With the cooler winter weather upon us and the need for dark beer to bring a warming feeling in the damp days of fall, I was happy to have tried a growler fill of the Krampus Belgian Dubbel from Strange Fellows Brewing.

A summer favourite of mine from Strange Fellows is the Talisman West Coast Pale Ale which offers a great citrusy tropical taste.

Who is Krampus?

Krampus, I didn’t realize, is an actual figure who exists in Central European folklore and myth. He is a half goat half demon character who punishes children who were not good when Christmas comes.

He is hairy, usually brown or black, and has the cloven hooves and horns of a goat. His long, pointed tongue lolls out and he has fangs. Scary stuff!

Krampus Belgian Dubbel

Obviously Strange Fellows has hit on this tradition as a way to market this great beer and it does add a layer of mystery to its taste and style.

The beer itself is a Belgian Dubbel which also has some interesting history behind it given its European connections.

Dubbel which stands for (double) has a characteristic brown colour. It is one of the classic Abbey/Trappist types, having been developed in the 19th century at the Trappist monastery in Westmalle. Today, some commercial brewers using abbey names call their strong brown beers “Dubbel”. Typically, a dubbel is between 6 and 8% abv.

Belgian history shows us that beer has been brewed there since the 12th century.

One interesting thing that stands out is the Dubbel’s pairings with different types of foods. Flavoured sausages, meat stews, gouda cheese and anything chocolate are all rich foods in my book. I also associate them with Christmas feasts and foods that are good for warming your insides when its cold.

Be prepared to for the 8.5 percent alcohol content as well which will knock you on your rear end if you drink too many glasses.

Krampus has become one of my winter favourites for beer and I’m always waiting for it to drop at Strange Fellows. Be sure and make a visit to the brewery before the end of the holiday season.


Sunshine And Suds On The Sunshine Coast Ale Trail

With family living on the Sunshine Coast, I travel up there quite frequently to take a break and take in what the Coast has to offer. Whether it is great beaches, hiking or shopping and now beer, the Sunshine Coast Ale Trail doesn’t disappoint.

Persephone Brewing

I first tried Persephone Brewing in 2013 when it was the only craft brewery on the lower part of the Coast. Townsite Brewing is also on the Sunshine Coast but it is in Powell River and I don’t get their frequently to visit.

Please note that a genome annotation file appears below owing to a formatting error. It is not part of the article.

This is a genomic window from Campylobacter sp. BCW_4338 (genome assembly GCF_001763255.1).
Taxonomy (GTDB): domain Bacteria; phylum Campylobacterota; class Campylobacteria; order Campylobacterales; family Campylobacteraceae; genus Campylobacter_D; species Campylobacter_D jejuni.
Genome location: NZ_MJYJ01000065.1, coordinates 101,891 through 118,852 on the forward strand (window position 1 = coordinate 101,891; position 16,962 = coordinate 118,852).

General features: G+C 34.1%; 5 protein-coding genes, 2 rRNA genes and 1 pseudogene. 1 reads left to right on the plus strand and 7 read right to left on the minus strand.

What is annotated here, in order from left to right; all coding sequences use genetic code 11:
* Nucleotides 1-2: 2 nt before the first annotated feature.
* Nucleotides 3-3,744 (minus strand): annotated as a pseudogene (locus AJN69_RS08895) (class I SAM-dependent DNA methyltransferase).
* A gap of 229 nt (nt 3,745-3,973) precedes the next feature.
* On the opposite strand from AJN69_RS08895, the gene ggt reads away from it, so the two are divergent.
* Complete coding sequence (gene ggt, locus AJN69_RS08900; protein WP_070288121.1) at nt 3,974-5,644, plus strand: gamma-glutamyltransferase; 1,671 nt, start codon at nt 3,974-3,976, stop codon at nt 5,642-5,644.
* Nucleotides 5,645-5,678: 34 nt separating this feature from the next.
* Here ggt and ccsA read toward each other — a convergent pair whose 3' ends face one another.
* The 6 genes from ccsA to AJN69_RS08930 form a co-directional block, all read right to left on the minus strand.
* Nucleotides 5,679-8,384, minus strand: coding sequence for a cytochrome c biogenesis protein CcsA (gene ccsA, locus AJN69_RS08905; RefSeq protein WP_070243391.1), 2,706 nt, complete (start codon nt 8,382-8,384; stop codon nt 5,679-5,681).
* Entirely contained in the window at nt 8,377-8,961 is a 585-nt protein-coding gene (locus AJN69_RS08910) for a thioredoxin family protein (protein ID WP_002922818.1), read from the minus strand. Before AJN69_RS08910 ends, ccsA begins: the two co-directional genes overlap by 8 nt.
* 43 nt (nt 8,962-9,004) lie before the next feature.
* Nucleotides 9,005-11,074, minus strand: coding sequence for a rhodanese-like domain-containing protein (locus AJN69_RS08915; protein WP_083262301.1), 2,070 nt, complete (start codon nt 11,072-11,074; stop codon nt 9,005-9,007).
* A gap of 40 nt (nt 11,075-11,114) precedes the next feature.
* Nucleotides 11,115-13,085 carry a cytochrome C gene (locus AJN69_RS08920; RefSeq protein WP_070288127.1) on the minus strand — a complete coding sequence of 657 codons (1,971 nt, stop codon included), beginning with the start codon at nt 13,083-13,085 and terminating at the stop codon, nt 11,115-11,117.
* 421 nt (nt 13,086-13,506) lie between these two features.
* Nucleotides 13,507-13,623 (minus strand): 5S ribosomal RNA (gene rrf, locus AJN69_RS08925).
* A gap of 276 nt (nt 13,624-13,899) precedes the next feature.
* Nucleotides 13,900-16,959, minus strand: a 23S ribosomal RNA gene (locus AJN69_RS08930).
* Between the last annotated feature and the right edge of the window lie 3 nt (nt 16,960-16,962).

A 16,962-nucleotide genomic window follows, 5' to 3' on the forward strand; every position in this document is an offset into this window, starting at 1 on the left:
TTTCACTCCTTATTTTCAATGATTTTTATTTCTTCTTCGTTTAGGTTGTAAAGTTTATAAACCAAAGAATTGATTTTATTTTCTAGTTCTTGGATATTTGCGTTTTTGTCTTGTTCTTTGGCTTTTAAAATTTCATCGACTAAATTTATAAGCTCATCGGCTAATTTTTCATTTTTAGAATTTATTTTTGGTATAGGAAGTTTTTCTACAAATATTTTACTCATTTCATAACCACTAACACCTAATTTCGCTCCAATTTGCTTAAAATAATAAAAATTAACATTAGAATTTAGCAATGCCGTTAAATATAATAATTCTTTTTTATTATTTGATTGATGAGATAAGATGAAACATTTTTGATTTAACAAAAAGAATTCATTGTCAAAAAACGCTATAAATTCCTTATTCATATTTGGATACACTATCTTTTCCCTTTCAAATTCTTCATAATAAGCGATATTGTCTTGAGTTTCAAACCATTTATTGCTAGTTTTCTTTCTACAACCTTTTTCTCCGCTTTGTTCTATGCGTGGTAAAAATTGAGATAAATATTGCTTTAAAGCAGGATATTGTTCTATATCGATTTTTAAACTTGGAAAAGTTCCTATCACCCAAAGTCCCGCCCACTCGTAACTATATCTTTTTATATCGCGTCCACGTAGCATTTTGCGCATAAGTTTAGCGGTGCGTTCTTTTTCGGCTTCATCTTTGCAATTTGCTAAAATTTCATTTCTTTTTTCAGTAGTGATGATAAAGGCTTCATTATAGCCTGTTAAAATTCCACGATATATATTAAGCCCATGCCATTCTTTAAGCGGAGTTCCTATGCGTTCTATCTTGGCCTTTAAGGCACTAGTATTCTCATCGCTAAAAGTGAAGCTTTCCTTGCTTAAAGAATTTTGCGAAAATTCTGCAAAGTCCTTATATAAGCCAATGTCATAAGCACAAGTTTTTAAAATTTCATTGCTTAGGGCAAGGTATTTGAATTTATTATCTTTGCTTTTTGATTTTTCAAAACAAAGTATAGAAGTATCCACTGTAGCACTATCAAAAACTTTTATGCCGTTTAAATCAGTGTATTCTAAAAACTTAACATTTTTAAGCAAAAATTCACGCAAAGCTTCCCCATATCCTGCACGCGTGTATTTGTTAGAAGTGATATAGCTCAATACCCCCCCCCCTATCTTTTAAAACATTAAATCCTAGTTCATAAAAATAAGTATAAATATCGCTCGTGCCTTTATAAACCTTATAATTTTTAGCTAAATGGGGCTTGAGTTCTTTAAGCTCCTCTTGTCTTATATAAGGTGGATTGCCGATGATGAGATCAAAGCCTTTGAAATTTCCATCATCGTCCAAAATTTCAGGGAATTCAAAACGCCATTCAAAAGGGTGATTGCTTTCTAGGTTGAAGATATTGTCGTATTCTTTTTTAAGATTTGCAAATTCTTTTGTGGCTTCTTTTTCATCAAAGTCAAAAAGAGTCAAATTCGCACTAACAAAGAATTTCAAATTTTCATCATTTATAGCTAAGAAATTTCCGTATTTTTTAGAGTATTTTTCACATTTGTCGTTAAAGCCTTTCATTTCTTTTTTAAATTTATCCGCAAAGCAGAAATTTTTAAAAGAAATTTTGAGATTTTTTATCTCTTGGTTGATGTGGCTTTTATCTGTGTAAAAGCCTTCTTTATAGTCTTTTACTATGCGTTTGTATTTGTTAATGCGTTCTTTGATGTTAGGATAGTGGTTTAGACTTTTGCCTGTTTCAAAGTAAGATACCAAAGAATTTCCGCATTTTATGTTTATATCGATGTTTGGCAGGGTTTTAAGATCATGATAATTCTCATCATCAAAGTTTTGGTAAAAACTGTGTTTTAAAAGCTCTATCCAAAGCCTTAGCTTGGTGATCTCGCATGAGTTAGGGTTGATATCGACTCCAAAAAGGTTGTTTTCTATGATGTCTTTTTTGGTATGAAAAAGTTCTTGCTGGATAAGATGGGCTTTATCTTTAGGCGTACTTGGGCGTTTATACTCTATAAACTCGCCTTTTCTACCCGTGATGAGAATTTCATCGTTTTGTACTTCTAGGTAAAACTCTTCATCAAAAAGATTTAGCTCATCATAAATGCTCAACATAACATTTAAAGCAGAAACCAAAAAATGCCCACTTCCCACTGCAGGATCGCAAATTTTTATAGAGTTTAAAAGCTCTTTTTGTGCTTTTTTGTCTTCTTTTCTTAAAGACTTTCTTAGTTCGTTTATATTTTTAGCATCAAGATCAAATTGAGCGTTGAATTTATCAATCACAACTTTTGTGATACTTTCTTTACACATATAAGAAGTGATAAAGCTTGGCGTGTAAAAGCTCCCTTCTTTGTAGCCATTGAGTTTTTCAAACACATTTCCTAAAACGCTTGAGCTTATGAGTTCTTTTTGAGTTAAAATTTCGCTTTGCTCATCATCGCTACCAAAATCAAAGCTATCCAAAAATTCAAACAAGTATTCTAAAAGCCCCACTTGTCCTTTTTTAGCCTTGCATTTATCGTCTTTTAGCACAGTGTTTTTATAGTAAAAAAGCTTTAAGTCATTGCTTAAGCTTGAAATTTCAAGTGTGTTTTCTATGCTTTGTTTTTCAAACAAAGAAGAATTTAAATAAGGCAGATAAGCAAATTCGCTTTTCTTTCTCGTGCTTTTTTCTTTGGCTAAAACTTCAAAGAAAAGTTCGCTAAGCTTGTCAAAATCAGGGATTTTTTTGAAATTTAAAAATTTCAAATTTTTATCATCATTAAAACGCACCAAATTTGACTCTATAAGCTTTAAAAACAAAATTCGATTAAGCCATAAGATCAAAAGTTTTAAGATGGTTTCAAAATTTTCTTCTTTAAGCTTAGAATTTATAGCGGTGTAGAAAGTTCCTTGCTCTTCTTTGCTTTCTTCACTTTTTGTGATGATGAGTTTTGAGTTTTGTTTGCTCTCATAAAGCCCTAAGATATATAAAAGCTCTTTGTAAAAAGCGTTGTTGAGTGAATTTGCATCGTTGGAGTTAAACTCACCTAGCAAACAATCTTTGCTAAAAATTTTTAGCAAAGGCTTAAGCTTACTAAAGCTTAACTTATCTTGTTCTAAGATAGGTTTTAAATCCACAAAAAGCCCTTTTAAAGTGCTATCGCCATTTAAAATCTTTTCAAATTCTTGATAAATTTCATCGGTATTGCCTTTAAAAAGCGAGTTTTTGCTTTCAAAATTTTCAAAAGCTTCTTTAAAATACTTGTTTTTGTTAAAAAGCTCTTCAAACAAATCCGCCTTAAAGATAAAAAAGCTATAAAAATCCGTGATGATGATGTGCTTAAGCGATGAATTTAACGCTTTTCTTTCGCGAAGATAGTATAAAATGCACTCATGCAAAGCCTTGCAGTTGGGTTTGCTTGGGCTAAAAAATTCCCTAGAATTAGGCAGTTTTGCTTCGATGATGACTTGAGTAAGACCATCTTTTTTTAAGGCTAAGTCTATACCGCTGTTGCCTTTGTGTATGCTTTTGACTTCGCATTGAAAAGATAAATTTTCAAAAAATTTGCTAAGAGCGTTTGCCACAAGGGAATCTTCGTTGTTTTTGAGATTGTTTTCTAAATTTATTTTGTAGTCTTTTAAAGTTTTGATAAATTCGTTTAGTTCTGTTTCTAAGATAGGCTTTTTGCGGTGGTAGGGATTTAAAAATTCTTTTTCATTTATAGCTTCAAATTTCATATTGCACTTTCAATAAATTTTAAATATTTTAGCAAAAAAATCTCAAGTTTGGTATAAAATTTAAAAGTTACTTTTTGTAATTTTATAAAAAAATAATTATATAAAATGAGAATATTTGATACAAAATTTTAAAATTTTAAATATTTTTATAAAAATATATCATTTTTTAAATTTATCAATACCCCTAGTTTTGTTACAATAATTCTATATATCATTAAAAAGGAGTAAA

As their website tells us “Persephone Brewing Co. (PBC) operates an 11-acre farm and craft micro-brewery in the community of Gibsons on BC’s Sunshine Coast.”

With a number of core beers and a selection of rotating and seasonal taps I tried the following beers while at Persephone. They were the Black Lager, Dark Cherry Sour Ale, Double IPA
Amarillo Pilsner, and Coast Life Lager.

The Black Lager has always been a favourite of mine given its “Roasty, clean and chocolaty with a graham cracker finish.” It must be because of my love of dark coffee, dark chocolate and porter and stout beers.

Tapworks Brewing

Opened in 2017,Tapworks Brewing, formerly known as Gibson’s Tapworks is tucked away on Cruice Lane.

Once a cosy one level tap room and brewery, Tapworks has expanded and now includes a beautiful rooftop patio, food and music options.

The core group of beers includes the Stormrider NE IPA, Blonde Logger Blonde Ale, Lower G Brown Ale, One Sailing Wait IPA, and Oatmeal Stout.

This is a delicious set of beers and I liked every one of them despite my preference for darker beers. The Stormrider NE IPA fufills the need for a hazy, juicy style IPA that is all the rage these days.

Highway 101 Brewing and Distillery

Situated on Highway 101, Highway 101 Brewing is the newest of the three Sunshine Coast craft breweries.

Coupled with a great location and good food, their Bob’s Auto Lager is and will always be a choice of mine. As the 101 website says Bob’ Auto Lager is “A cool, slow fermentation gives this German-style lager a clean, light, and malty flavour profile.”

I did not sample the spirits offered by the 101 as the locals call it. They also offer a large food menu and live music.